Tax agents are regulated by the Tax Agent Service Act 2009 (Cth) (TASA) which includes a code of professional conduct (Code of Conduct) and establishes the Tax Practitioners Board (TPB) as the peak regulatory body for tax agents.
Tax agents are required to comply with the Code of Conduct which is included at section 30-10 of the TASA and aims to establish ethical and professional standards. The TPB administers the Code of Conduct in its capacity as the regulator. Requirements of tax agents are broken into five core categories under the code, being:
Acting honestly and with integrity applies to tax agents in both a professional and personal capacity, as demonstrated by the requirement for tax agents to conduct their own affairs in compliance with tax laws.
Tax agents should not mislead or deceive a regulator or the client, and not assist clients in engaging in unlawful activities. The TPB takes guidance from a range of case decisions to understand the threshold principles for ‘honesty and integrity’ of a tax agent, which include:
The requirement for tax agents to be independent is largely focused around acting in the best interests of the client and ensuring that conflicts of interests are managed.
Acting in the best interest of a client involves protecting the client’s interest to the best of the tax agent’s ability, and ahead of their own personal interests if there is any actual or potential conflict. This duty can be characterised as a fiduciary duty, and some core obligations include:
The requirement to act in the client’s best interest is limited by the requirement to act ‘lawfully’. This means that a tax agent cannot justify non-compliance with the law by saying that they are ‘acting in the client’s best interest.’
Tax agents must not disclose any information relating to a client’s affairs to a third party without authorisation from the client, unless there is a legal duty to do so. Legal duties which may override this obligation include a statutory requirement to provide information to bodies such as the TPB or ASIC.
Tax agents should review client consent processes to ensure that permission is sought to pass on information to third parties as required.
Tax practitioners are obliged to ensure that tax advice or services which they provide, or are provided on their behalf, are done so competently. Providing competent advice involves ensuring that the advice is technically sound. Tax agents should ensure they are up to date with the relevant laws and accounting standards, and maintain knowledge necessary to provide a professional standard of tax advice.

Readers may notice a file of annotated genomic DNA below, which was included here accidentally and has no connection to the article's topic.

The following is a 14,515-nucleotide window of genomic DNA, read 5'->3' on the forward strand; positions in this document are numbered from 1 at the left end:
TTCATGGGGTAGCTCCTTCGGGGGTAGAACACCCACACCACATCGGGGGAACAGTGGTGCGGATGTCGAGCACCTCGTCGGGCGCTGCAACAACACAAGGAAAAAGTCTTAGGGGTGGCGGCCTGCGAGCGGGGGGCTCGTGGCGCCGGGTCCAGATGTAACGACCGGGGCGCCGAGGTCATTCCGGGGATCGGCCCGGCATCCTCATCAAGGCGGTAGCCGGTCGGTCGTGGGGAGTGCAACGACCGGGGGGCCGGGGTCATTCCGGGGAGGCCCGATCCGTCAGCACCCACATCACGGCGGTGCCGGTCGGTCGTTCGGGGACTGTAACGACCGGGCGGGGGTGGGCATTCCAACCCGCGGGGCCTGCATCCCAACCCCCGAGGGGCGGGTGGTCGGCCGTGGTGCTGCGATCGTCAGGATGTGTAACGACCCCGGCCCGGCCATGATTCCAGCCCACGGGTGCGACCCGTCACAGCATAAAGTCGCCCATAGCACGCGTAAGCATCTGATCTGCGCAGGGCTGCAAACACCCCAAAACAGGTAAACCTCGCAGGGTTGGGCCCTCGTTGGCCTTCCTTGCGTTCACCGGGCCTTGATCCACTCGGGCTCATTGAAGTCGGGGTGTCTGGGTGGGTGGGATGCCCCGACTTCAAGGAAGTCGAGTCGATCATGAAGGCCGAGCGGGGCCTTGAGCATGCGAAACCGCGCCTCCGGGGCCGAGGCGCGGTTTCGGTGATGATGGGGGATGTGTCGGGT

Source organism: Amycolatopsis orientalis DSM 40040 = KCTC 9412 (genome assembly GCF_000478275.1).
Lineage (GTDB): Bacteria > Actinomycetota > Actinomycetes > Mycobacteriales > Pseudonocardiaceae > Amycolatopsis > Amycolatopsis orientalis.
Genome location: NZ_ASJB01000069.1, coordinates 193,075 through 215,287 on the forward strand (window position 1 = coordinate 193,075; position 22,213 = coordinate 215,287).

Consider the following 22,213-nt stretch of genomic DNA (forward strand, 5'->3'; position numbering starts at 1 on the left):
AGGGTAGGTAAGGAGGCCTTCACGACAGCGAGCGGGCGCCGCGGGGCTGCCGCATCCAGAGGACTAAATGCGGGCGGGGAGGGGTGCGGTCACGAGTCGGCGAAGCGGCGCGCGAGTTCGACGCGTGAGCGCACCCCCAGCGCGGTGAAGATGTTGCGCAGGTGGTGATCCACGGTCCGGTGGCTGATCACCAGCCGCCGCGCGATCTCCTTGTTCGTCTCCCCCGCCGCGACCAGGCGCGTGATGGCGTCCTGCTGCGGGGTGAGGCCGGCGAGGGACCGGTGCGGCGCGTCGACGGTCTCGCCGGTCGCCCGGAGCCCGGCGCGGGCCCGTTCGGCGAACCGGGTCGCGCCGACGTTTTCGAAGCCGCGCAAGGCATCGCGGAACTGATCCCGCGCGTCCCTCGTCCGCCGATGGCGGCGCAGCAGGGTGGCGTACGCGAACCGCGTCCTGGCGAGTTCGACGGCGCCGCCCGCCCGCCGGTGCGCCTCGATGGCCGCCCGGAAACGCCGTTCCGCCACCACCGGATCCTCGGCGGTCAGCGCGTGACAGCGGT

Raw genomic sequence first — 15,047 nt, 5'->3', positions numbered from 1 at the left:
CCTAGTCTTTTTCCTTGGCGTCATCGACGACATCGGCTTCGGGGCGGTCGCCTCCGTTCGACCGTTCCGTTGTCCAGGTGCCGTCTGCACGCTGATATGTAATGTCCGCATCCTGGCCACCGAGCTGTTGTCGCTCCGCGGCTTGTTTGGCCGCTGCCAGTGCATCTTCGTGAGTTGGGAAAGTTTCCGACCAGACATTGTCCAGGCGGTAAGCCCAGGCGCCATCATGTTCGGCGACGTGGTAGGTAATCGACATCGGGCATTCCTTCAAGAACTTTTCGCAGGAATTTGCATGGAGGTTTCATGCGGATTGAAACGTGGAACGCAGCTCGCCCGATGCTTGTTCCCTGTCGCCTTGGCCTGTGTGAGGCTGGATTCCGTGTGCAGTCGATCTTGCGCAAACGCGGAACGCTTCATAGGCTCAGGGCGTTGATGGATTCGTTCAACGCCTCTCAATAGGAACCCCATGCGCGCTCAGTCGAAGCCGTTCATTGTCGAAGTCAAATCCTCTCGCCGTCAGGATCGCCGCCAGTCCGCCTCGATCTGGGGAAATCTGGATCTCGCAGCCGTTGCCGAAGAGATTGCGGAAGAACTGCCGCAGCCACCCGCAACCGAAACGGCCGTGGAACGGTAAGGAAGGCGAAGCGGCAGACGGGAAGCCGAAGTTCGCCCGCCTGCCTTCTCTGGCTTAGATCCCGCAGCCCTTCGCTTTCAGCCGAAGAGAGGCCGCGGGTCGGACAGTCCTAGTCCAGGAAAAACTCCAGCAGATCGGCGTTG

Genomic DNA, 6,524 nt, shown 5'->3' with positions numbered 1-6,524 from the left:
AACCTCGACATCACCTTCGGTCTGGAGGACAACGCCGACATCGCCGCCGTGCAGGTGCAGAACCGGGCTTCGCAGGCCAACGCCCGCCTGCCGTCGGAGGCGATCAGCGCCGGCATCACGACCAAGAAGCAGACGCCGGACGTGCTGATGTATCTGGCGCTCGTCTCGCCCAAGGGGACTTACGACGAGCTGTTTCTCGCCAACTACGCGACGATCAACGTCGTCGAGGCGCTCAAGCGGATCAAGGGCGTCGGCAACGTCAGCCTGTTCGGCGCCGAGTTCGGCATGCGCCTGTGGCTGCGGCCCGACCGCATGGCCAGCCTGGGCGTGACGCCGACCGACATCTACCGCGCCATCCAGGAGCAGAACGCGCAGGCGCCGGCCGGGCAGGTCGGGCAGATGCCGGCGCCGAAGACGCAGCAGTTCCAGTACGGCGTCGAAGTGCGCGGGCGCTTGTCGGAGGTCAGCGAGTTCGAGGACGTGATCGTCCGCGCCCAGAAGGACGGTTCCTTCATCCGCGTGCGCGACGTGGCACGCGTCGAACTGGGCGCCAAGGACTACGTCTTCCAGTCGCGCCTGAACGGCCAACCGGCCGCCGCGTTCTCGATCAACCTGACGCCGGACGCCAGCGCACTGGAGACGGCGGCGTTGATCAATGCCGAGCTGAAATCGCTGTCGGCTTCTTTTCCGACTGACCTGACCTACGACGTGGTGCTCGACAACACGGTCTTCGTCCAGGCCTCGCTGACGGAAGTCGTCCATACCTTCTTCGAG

Additionally, tax practitioners should ensure that the terms of client engagement are clear and that they act in accordance with these terms, meeting relevant timelines and completing all work required.
Critically, as part of providing competent advice, tax agents must take reasonable care to ensure that the tax laws are applied correctly to the circumstances about which advice is being provided.
In addition to the four core categories, other responsibilities of tax agents include:
Tax agents must not knowingly obstruct the proper administration of the tax laws.
Tax agents must advise their clients of their rights and obligations related to the tax agent services being provided. This is typically linked to the scope of the engagement.
Tax agents must maintain professional indemnity insurance required by the TPB.
Tax agents must respond to requests and directions from the TPB in a timely, responsible, and reasonable manner.
The TPB may impose various sanctions for noncompliance with the Code of Conduct, including:
Conduct that constitutes a breach of the Code of Conduct may also lead to a determination of whether a tax agent is a fit and proper person, or whether civil penalties will apply.
Disputes typically arise when the TPB makes a finding against a tax agent and decides to limit, terminate or suspend their registration.
Reasons for the TPB to make a decision affecting a tax agent’s registration include:
Grounds for termination of registration vary for individuals, partnerships or companies.
If the TPB decides to terminate a registration, they must:
The termination will be recorded on the TPB register (unless the registration was surrendered), and will remain on the record for 12 months. The maximum period of prohibition of re-applying for registration is five years (except for bankruptcy or administration). An unregistered tax agent must not provide any tax agent or Business Activity Statement services for a fee, or hold themselves out to be a registered tax agent.
Decisions by the TPB relating to a tax agents registration can in most cases be reviewed in the Administrative Appeals Tribunal. Our team can assist if you are under review by the TPB or if you wish to object to or challenge a decision of the TPB.
Our tax disputes team leverages our tax technical and dispute resolution knowledge to assist tax agents in engagements with the TPB, and with any disputes that may follow, including decisions by the TPB to terminate a tax agents’ registration.
We can provide: